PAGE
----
For example, he said, the payments on $30,000 of credit debt at 22 percent interest comes out to $550 per month. Even if banks reduce the interest to 10 percent, he said, that will save just $125 a month, an amount that may be too small to actually help the individual reduce their total debt. "When people come to me with this idea, I usually tell them to try on their own to do it, rather than pay a lawyer to do it," Hollender said. If it doesn't work, he advises them to come back to talk about filing for bankruptcy.
Reducing the interest on credit cards is not just for people with an overwhelming amount of debt, according to debt counselors and consumer advocates. Even those credit card holders with a moderate balance on their cards may benefit enough to make it worth the time it takes to make the call.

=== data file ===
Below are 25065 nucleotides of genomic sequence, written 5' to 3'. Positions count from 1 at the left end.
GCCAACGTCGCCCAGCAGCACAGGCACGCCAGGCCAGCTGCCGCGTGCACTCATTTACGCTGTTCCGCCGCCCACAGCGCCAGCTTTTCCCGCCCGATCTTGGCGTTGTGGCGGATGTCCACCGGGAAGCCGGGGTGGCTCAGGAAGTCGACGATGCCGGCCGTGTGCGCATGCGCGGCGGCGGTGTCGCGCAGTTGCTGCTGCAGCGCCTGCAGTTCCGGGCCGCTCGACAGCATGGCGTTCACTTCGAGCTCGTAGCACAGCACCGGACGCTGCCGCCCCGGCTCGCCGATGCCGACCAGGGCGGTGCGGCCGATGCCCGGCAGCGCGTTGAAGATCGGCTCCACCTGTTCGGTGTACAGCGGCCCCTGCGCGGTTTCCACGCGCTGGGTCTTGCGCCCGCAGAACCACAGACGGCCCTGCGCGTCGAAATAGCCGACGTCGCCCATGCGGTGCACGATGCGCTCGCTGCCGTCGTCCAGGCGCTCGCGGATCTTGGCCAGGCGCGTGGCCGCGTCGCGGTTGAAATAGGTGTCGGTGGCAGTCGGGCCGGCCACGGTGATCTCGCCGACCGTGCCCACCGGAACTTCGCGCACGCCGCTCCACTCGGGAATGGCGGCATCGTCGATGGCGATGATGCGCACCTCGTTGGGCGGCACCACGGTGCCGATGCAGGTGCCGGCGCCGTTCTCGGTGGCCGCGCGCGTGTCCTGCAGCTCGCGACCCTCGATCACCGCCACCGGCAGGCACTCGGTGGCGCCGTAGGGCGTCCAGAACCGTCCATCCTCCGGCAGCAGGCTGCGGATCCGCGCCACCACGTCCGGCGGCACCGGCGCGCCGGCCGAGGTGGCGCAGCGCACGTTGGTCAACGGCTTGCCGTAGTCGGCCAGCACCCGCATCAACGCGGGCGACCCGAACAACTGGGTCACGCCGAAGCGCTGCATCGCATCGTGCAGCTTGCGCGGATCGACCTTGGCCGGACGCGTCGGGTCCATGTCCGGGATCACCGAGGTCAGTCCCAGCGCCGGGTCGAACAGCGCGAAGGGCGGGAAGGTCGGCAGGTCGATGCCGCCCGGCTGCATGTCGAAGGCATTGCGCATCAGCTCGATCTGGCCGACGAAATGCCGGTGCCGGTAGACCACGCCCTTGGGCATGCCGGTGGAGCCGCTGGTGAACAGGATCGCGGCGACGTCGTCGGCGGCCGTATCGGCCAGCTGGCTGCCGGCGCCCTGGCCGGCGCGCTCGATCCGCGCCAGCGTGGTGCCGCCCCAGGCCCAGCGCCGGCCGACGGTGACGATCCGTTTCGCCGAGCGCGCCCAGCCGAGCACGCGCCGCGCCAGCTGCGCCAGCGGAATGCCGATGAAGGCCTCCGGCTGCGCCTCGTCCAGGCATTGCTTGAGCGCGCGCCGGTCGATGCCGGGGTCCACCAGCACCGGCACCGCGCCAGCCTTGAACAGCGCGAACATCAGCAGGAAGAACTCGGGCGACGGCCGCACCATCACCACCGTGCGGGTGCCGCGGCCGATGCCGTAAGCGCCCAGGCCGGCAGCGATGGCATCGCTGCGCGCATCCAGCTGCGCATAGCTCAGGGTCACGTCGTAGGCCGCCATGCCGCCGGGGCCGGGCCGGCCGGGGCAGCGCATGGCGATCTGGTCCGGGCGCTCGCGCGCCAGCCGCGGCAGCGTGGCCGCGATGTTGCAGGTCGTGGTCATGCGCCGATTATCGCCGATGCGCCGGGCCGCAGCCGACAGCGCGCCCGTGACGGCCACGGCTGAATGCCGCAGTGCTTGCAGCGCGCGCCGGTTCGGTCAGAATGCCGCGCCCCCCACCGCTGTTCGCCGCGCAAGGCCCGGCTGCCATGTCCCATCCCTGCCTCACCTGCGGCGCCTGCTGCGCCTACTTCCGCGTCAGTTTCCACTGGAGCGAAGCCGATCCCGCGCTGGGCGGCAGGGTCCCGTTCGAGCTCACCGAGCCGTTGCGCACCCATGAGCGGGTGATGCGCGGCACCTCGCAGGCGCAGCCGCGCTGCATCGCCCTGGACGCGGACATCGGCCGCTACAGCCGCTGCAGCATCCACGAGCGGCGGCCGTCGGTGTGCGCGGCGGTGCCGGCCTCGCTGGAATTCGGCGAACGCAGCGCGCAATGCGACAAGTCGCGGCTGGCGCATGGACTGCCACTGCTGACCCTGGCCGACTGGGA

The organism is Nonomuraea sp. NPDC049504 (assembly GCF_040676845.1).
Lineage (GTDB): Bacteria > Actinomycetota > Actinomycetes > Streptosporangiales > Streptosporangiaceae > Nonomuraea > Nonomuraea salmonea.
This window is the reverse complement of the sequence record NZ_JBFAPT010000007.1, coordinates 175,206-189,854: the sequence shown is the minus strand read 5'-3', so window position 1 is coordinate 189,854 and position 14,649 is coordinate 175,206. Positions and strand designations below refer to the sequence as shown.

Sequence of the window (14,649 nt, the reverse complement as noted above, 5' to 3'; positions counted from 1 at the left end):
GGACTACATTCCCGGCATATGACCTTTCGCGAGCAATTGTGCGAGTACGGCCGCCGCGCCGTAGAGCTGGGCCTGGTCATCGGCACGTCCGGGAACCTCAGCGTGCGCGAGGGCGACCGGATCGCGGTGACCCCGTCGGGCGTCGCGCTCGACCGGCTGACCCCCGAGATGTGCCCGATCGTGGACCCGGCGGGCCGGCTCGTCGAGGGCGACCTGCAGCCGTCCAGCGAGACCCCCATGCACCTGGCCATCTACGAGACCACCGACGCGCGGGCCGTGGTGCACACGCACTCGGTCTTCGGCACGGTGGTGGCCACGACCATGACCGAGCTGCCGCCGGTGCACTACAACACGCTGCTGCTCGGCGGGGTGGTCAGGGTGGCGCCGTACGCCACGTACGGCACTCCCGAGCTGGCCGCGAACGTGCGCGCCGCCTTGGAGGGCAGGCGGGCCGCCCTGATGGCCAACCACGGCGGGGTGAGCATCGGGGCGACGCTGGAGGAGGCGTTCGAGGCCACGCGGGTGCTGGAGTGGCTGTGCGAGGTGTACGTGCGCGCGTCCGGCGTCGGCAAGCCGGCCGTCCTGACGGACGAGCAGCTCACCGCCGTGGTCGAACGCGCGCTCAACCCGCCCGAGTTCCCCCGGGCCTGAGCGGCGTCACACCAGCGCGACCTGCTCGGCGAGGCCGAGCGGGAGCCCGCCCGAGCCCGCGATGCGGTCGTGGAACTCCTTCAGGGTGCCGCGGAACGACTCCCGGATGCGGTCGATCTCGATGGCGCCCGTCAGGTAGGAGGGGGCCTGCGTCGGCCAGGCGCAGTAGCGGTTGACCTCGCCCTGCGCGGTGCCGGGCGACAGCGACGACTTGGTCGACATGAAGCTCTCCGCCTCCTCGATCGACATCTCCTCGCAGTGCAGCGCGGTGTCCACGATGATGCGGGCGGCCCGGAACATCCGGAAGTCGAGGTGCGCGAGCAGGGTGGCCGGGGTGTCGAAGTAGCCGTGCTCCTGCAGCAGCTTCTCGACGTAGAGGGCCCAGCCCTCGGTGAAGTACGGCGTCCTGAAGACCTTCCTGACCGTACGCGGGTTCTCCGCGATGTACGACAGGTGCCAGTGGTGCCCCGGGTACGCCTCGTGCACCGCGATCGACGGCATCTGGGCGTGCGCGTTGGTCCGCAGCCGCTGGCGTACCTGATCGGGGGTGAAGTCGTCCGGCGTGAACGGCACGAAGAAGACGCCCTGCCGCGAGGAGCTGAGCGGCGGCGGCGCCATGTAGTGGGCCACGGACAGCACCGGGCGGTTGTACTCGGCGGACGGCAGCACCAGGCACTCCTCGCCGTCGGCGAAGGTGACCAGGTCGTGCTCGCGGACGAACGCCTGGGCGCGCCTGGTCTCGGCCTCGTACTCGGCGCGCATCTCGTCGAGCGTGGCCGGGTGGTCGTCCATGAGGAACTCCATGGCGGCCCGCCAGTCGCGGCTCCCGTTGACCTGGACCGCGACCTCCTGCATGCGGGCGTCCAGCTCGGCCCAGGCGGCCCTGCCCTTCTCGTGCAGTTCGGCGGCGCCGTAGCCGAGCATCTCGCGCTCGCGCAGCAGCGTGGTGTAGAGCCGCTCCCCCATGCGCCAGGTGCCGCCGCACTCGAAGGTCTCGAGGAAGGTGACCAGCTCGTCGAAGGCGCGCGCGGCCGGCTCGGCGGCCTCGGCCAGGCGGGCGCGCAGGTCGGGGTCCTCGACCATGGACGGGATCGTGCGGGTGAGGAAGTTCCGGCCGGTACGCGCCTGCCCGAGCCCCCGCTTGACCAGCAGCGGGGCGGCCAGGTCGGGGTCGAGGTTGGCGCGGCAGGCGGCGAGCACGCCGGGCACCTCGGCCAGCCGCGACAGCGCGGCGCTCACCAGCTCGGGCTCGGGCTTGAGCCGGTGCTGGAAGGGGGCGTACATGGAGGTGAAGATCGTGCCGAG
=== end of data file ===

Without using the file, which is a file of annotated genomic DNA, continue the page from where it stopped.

Stephen Brobeck, executive director of the Consumer Federation of America, an umbrella organization of nationwide consumer groups, said the chances of convincing a bank to reduce the interest rate on a card will depend on the best offers available at the time of the call and other factors, including the balances the customer carries and the current rate of the card. "The higher the rate they're paying, the easier it will be to negotiate a lower rate," Brobeek said.
Stephen Rhode, president of Debt Counselors of America, which helps consumers with high debt avoid bankruptcy by arranging payment plans, said he encourages clients to contact their creditors. "It never hurts to call them to ask," Rhode said.
Who Gets Reductions?
The people with the best chance of getting rate reductions are those who have done a good job of paying bills in the past and have carried a balance on the card, Rhode said. "The reduction in interest goes against their payment history with that particular institution," agreed Brobeek.